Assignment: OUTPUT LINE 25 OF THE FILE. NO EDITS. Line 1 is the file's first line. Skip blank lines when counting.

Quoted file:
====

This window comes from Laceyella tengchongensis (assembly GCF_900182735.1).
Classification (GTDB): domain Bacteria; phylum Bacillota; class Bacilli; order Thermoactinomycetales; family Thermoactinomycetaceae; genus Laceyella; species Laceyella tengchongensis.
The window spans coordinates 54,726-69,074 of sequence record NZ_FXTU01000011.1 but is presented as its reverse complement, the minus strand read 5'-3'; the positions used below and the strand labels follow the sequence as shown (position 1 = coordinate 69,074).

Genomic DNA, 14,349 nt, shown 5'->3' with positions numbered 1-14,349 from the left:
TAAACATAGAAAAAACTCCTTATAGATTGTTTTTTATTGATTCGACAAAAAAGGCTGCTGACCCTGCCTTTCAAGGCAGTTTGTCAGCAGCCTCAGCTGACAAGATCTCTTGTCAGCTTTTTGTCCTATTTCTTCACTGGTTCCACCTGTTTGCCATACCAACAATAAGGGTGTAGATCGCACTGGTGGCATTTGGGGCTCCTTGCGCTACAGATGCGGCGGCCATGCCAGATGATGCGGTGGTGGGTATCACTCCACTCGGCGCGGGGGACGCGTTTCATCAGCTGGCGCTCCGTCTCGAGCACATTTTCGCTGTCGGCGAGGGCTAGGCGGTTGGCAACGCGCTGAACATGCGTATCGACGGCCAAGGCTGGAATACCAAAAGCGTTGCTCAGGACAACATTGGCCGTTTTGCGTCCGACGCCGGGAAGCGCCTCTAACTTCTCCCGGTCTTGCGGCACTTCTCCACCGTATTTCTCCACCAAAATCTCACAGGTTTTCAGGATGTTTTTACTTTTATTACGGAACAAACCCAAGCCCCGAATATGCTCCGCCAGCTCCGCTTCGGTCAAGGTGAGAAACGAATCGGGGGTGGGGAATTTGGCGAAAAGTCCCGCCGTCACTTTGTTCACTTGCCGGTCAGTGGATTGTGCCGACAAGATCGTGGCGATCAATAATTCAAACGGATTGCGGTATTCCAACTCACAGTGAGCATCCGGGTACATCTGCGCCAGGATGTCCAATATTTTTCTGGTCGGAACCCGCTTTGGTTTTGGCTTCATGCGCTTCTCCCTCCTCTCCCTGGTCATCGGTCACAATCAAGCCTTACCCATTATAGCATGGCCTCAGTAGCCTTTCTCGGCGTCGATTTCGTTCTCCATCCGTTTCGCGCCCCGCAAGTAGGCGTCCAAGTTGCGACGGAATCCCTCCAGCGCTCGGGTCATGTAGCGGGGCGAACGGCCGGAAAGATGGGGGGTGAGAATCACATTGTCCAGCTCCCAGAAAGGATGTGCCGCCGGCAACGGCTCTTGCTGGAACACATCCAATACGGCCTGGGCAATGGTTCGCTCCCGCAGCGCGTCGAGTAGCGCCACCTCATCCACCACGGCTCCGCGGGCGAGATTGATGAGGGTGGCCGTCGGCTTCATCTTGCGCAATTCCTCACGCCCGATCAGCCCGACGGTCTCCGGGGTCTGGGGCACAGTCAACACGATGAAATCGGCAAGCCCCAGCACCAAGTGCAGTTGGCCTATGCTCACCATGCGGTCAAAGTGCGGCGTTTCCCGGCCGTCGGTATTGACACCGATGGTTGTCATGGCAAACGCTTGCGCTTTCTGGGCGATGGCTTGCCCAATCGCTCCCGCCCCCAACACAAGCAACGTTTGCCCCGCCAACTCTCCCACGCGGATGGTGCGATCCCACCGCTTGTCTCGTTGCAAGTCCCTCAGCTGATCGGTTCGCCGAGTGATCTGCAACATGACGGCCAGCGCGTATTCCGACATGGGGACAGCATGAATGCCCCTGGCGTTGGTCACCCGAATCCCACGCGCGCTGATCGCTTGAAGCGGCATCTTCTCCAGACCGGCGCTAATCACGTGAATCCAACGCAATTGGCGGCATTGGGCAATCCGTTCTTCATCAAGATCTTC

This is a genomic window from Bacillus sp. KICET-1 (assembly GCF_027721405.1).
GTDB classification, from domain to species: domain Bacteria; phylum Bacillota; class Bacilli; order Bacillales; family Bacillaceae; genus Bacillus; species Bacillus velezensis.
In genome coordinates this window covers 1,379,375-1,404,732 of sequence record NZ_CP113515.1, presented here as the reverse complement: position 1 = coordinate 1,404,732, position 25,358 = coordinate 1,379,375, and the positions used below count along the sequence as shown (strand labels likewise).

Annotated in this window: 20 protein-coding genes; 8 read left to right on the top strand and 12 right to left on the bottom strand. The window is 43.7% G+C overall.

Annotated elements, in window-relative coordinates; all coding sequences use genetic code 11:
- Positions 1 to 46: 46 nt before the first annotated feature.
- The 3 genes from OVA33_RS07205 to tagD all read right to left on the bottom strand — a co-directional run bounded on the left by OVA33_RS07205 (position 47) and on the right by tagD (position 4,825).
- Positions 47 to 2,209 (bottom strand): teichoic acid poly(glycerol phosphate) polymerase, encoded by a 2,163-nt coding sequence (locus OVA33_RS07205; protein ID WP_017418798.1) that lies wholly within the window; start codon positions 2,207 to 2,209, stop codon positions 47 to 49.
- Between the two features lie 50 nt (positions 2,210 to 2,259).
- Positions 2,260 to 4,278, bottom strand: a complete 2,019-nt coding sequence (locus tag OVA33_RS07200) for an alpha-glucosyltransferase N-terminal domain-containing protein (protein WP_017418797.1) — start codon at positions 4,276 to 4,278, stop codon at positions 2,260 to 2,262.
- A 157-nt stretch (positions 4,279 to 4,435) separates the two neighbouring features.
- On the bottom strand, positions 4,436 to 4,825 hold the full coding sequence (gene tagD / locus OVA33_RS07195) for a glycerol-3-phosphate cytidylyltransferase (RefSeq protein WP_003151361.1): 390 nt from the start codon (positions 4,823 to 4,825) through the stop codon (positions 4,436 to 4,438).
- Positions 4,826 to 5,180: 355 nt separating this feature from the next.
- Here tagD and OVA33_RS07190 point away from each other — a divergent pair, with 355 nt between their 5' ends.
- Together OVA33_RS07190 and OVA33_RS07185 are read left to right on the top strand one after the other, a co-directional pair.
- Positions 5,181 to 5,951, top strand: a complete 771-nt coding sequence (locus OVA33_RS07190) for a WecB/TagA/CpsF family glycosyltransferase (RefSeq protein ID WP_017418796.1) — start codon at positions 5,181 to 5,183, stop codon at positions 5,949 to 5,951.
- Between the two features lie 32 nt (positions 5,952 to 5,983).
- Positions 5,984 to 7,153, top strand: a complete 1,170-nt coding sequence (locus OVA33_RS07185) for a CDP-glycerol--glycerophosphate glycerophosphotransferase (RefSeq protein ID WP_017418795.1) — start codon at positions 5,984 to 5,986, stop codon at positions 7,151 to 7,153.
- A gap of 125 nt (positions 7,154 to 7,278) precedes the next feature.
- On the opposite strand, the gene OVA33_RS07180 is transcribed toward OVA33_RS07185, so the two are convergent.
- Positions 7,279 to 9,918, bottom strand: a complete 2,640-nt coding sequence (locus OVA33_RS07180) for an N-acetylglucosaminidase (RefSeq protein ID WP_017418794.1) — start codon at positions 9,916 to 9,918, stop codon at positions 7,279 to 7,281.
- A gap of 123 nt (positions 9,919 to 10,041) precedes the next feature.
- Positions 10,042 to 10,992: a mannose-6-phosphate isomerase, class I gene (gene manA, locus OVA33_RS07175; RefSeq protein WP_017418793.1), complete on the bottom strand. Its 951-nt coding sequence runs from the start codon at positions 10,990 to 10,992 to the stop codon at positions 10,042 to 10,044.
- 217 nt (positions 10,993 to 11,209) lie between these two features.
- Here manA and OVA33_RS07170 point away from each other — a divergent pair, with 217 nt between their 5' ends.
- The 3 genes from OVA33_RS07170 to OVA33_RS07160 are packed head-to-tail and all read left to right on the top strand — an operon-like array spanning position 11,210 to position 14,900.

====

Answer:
- On the opposite strand, the gene OVA33_RS07180 is transcribed toward OVA33_RS07185, so the two are convergent.